News analysis

Trump and Putin: A relationship set to be tested soon

A woman with a child walks past a mural of US president-elect Donald Trump and Russian President Vladimir Putin in Belgrade.
A woman with a child walks past a mural of US president-elect Donald Trump and Russian President Vladimir Putin in Belgrade.PHOTO: REUTERS

WASHINGTON • For much of this year, Mr Donald Trump and Mr Vladimir Putin have been engaged in a long-distance courtship. They have said kind things about each other in public and separately expressed visions of a mutually agreeable future.

Since Mr Trump's election, the anticipation has become more explicit. It culminated this week in the US president-elect's call for America to "move on" from allegations of Russian electoral hacking, and the Russian president's blithe pronouncement on Friday that he would rather plan for a new relationship with Mr Trump than retaliate in kind to sanctions and expulsions ordered by outgoing president Barack Obama.

But as with all such arms-length pairings, the looming question is whether Mr Trump and Mr Putin will find fulfilment or disappointment once face-to-face reality strikes.

US and Russian officials and experts are deeply divided over the answer. Some see Moscow playing Mr Trump like a fiddle. The Kremlin "sees Trump's presidency as a net loss for the US strategic position that Russia should take advantage of", said Mr Vladimir Frolov, a Moscow-based analyst.

Others depict the Russians as genuinely willing to deal and cautiously optimistic about improved relations under a US president who has none of the prejudices they see in the Obama administration.

But as with all such arms-length pairings, the looming question is whether Mr Trump and Mr Putin will find fulfilment or disappointment once face-to-face reality strikes.

While some fear that Mr Trump has no firm understanding of the policy complications ahead and the threats posed by Russia, others say Mr Trump the deal maker may be just the right person to set relations back on a road to cooperation that will benefit US national security.

Mr Trump has identified areas of shared US-Russia interests, including counterterrorism in general - and rolling back the Islamic State in Iraq and Syria (ISIS) in particular - as well as countering nuclear weapons proliferation. He has suggested that there are deals to be struck with Moscow on Syria and Ukraine, indicated that Nato's strong defensive posture on Russia's western border may be negotiable, expressed scepticism about sanctions - unless applied to Iran or North Korea - and implied that the fuss over Russian electoral hacking is overblown.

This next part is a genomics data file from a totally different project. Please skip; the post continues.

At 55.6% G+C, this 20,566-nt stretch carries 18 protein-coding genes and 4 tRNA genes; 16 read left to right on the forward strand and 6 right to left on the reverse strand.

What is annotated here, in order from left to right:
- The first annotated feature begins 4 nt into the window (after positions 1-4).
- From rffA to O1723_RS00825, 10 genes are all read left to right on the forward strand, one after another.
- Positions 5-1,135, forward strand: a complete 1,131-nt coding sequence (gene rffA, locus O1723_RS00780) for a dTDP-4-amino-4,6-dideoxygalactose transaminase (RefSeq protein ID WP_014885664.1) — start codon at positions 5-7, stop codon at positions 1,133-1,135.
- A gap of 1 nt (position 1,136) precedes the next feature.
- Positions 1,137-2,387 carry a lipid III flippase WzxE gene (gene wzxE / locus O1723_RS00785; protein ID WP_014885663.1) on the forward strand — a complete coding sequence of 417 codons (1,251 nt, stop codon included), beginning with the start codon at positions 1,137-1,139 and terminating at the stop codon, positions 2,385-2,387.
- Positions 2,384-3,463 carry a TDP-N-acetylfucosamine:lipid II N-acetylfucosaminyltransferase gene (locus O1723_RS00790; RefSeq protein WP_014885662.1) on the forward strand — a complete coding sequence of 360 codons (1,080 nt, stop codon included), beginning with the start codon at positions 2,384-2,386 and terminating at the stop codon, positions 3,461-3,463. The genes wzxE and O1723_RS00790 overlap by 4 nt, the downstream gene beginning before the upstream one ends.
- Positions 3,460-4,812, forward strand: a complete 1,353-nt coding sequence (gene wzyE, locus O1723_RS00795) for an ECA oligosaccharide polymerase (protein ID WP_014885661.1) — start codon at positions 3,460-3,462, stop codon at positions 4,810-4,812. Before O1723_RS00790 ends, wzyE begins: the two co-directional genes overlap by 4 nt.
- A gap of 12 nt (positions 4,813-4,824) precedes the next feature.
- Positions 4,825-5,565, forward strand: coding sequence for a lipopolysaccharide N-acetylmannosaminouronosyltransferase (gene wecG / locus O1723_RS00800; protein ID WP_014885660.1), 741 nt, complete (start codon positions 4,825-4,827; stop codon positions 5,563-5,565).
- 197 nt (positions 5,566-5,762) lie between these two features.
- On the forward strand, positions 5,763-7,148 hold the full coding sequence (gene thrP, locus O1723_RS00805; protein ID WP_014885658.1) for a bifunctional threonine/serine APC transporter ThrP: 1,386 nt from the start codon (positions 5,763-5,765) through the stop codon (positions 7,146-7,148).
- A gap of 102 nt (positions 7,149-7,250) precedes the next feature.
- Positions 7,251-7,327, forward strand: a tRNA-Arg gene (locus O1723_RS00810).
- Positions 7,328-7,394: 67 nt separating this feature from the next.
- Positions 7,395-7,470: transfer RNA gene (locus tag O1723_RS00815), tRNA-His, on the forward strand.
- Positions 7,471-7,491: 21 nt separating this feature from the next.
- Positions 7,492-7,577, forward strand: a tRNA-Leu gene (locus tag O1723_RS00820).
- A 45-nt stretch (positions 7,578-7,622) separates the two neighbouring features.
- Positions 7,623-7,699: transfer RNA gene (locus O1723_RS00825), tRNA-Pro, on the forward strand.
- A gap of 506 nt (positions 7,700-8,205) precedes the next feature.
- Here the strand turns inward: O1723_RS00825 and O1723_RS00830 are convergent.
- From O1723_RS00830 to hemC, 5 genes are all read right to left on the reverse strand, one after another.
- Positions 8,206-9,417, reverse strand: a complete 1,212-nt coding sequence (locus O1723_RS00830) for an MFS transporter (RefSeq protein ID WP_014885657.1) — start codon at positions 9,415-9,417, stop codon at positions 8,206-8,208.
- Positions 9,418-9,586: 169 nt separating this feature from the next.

Some of his pronouncements have huge policy gaps and contradictions. In Syria, for example, how would counterterrorism cooperation with Russia against ISIS influence Mr Trump's plans to crack down on Russian ally Iran, which has its own interests in both Syria and Iraq?

The first indication of policy substance may come two weeks from now, when Mr Trump's nominee for secretary of state, Mr Rex Tillerson - the ExxonMobil chief executive who has argued that sanctions against Russia hurt US business - appears before the Senate Committee on Foreign Relations. Several Republican lawmakers, including committee chairman Bob Corker, have said that any move to begin a new relationship with Russia by diluting or removing Ukraine-related sanctions is a non-starter.

Mr Putin and his advisers have spoken about a desire to improve relations, although there is no Kremlin expectation that Mr Trump's Inauguration Day on Jan 20 will bring an overnight change.

While pleased by the direction in which Mr Trump appears to be moving, Moscow sees "policy incoherence" so far from the president-elect, said Mr Thomas Graham, who served as senior Russia director on former US president George W. Bush's National Security Council staff and is now managing director at Kissinger Associates.

"If I read what the Russians have been saying, they don't expect relations to turn around quickly," Mr Graham said in an interview.

"They're surprised that on the Western side it's seen as if President Trump is going to hand over the keys to the barn to Russians."

WASHINGTON POST

A version of this article appeared in the print edition of The Sunday Times on January 01, 2017, with the headline 'A relationship set to be tested soon'. Print Edition | Subscribe